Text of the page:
Width: 32" 81.5cm
A superbly drawn gilt-wood mirror from the mid eighteenth century. The bevelled mirror plate framed by scrolls, foliage, pilasters and conjoined ‘c’ scrolls. The balance betwee the size of the plate to the frame is excellent and the quality of execution extremely fine.
This pier glass may have been carved in the same workshop as a distinctive group of furniture from St Giles’s House, Dorset, notably a pair of pier glasses that each have a similarly idiosyncratic group of sheep in an open cartouche at the bottom. This pair of mirrors, though rather more lavishly carved, also has comparable trailing flowers, C-scrolls and inner vertical sides formed as vestigial pillars with capitals. A picture-frame clearly from the same workshop as the pier mirrors was sold from St Giles’s House in 1980, together with another less closely related picture-frame and a side-table with a larger cluster of sheep in the apron cartouche. The St Giles’s mirror- and picture-frames also feature vivacious pelicans (or imaginary birds) at the upper corners – although these, like the sheep, have no armorial significance for the Earls of Shaftesbury (whose crest and arms chiefly boast bulls). The sheep motif recurs in a pier glass of unknown origin, somewhat similar in composition to the present example though more densely carved.
A similar repertoire of ornament appears on a pier glass formerly at Hall Barn, near Beaconsfield, but this shows a squirrel in the apron cartouche, rather than sheep. Neither the maker nor a distinct designer has been firmly identified for this group of furniture, although there are evident connections with designs published in the late 1750s by Thomas Johnson. The present mirror has elements in common with all three frame designs in the first plate of Johnson’s Collection of Designs (1758), including the console-scrolled sides (in the left design), the inner vestigial pillars, and the playful depiction of animals.
The squirrel motif recurs in a remarkable set of pier glasses at Blair Castle, Perthshire, which were supplied to the Duke of Atholl by the upholsterer George Cole of Golden Square in 1761 and 1763. It has generally been assumed that these mirror-frames could not have been manufactured in Cole’s workshop, and they have been tentatively attributed to Johnson himself, again on the analogy of his Collection of Designs. However, they also relate, and may be indebted, to a design by Matthias Lock, which is of similar profile and likewise displays a full-length human figure in the cresting – a highly unusual and ambitious treatment. This relationship to the publications of two different designers is entirely consistent with production in yet a third London workshop. The reluctance of historians to credit Cole seems to arise chiefly from the fact that little is known of his career or output. However, it must be significant that he was also paid substantial sums for work at Corsham Court, where the State Bedroom houses a pair of oval pier glasses – again with squirrels – that closely correspond to a design by Thomas Johnson. The likelihood is that Cole supplied the Corsham mirrors too. He may of course have subcontracted these and the Blair mirrors to Thomas Johnson, or he may himself have supervised their production in his own workshop, taking inspiration from published designs. If he ran a more ambitious workshop than has so far been realized, he is also a candidate for the maker of the present mirrors.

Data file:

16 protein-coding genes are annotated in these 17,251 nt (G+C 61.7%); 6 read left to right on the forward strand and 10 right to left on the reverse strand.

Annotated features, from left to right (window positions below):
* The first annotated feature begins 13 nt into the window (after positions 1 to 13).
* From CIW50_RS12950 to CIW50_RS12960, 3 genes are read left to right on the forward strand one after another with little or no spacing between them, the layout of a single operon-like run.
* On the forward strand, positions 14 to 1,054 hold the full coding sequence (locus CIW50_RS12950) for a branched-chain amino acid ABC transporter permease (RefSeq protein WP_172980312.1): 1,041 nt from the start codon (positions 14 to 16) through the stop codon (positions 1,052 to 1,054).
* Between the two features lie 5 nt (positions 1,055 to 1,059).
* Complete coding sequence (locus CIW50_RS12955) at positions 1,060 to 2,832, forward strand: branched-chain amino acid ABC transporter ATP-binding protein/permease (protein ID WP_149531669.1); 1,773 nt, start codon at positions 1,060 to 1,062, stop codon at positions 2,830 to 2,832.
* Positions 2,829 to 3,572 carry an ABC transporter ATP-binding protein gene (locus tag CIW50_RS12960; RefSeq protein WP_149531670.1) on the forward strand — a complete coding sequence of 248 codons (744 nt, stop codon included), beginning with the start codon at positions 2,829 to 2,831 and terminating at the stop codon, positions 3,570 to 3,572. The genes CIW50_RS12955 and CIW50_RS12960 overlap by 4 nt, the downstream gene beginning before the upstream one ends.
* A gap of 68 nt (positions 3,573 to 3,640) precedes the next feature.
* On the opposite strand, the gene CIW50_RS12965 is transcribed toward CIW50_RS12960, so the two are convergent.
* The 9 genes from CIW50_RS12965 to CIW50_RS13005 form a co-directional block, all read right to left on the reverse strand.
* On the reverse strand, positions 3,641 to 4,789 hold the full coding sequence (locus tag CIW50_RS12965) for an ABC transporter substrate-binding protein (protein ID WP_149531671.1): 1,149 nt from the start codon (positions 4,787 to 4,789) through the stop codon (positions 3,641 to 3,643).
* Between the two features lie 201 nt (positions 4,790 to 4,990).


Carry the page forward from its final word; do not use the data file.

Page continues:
This mirror-frame houses a single, full-height bevelled glass plate, which may be redeployed from an early eighteenth-century mirror. The re-use of expensive mirror plates was by no means uncommon in the eighteenth century, and some designs indeed appear to have been devised specifically for this purpose. This may account for the fact that certain designs for rococo mirror-frames have strictly rectilinear inner edges, while others have scrolled edges like the outer frame. Examples of both types are often combined by Johnson on the same plate.